Independent installers should always win big with service. They are known and trusted professionals in their respective communities and potential solar customers quickly know their name and face. Because they are familiar with local authorities having jurisdiction (AHJ), they know how to navigate interconnection as efficiently as possible. If there ever was a service issue, the homeowner will have the installer’s cell phone and the contractor can attend to the installation immediately. It is much more difficult for a national installer to provide this high level of service and develop a personal relationship. Involving a national installer will require communication with multiple layers and it will be difficult to match a local installer’s communication. A national installer will take longer to interconnect the system and Sungevity acknowledged that their average install time (sale to system installation) averaged 90 days.
One of the most interesting predictions for 2017 is there will be more residential loans than residential leases. Homeowners, with enough tax liability, save significantly more with loans than a lease and they are available across the country, unlike third-party ownership. While national installers generally had the advantage with PPAs and leases, it is an equal playing field with loan and PACE products.
Mosaic and GreenSky are two of the most popular loan providers for independent contractors and they handle Tesla and SunRun’s loan product as well. They offer an 18-month interest only 20-year and 12-year loan with about 5% and 3% APR that comes with a varying dealer fee. Independent installers can also more fluidly work with the homeowner to find a financing product that better fits their needs. They can compare multiple loan options and also explore PACE, HELOCs, and mortgage refinancing. Since the same financial institutions are providing loans for both national and local installers, there is no benefit for the national installer. It is also likely local installers will use multiple financing products and they can work with potential solar customers to find the optimal financing solution.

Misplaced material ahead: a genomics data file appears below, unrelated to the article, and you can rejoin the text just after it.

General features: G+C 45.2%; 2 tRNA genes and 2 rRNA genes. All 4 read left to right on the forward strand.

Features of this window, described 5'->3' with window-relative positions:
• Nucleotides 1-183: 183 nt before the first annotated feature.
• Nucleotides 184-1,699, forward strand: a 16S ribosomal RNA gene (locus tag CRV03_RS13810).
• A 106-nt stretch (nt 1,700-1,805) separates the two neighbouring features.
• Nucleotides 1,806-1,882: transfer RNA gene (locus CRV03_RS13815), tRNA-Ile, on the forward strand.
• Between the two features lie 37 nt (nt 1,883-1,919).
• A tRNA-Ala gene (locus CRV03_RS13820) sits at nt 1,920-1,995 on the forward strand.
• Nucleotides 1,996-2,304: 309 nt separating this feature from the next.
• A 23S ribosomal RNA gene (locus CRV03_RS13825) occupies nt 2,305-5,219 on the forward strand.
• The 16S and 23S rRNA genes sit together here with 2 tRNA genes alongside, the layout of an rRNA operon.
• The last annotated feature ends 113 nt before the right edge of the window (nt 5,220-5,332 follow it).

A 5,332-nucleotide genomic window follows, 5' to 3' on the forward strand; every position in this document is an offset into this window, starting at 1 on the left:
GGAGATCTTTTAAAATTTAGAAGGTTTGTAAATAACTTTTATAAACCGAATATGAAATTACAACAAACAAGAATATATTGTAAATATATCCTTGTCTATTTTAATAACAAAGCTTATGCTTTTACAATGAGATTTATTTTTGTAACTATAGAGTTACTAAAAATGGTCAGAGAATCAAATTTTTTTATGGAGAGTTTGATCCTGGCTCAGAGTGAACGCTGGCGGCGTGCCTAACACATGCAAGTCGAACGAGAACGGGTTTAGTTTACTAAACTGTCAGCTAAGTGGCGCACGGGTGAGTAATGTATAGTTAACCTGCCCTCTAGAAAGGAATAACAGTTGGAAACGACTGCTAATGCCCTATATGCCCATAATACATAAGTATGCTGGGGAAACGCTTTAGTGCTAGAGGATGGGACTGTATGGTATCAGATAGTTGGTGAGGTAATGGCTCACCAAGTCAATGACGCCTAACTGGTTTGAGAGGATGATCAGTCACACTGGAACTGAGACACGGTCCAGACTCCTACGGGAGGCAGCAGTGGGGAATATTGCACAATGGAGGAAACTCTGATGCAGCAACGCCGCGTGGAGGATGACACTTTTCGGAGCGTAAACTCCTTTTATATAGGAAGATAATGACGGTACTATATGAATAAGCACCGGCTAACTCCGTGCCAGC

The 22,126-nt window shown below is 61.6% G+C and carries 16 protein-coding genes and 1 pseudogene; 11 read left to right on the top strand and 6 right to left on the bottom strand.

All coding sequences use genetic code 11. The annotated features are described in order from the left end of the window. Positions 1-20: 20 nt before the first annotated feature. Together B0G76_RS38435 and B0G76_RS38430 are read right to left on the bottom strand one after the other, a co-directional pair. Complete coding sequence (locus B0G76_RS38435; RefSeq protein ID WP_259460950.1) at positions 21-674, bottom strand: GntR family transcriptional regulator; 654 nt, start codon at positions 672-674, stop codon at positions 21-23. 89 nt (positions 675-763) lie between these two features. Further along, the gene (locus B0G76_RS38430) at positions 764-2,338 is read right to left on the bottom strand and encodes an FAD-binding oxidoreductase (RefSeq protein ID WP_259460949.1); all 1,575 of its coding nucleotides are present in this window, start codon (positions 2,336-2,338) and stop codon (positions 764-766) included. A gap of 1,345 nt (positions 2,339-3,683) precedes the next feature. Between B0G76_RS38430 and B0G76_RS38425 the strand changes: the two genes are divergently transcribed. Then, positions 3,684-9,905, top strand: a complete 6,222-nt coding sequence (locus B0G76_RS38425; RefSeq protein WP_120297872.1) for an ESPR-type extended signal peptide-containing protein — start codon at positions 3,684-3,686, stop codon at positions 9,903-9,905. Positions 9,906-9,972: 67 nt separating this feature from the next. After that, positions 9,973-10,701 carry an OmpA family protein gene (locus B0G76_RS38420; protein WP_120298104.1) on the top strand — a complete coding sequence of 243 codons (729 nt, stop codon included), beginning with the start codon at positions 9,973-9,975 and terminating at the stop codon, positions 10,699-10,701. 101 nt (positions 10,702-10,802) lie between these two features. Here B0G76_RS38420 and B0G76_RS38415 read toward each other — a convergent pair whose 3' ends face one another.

Storage, without a doubt, will be critical for residential solar. While Tesla definitely has the best name in the market with its PowerWall, independent contractors have access to great battery alternatives. Products such as GS Battery, BMZ and SimpliPhi do not have the same name recognition as Tesla, but their levelized cost of energy are comparable and, more importantly, they are readily available to install.
Although it may get overlooked, independent contractors can prepare elegant sales proposals efficiently with programs like Energy Toolbase. National installers have IT departments and have allocated resources to create sales proposals. These proposals are important marketing materials because they allow the homeowner to calculate their savings and understand their systems. While national installers have more resources to develop sales proposals, independent contractors can deliver the same proposal. Energy Toolbase helps solar contractors accurately forecast savings, especially with complex and/or new rate tariffs. Again, the sales proposal is another tool or feature that would previously offer a national installer an inherent advantage but now there’s no difference.
While some homeowners will prefer national installers, and there will always be homeowners that independent contractors can’t reach, independent contractors should not fear a national installer in their hometown. Instead, they should leverage the demand generated and be ready to shine among the competition.
This blog was republished with permission from CivicSolar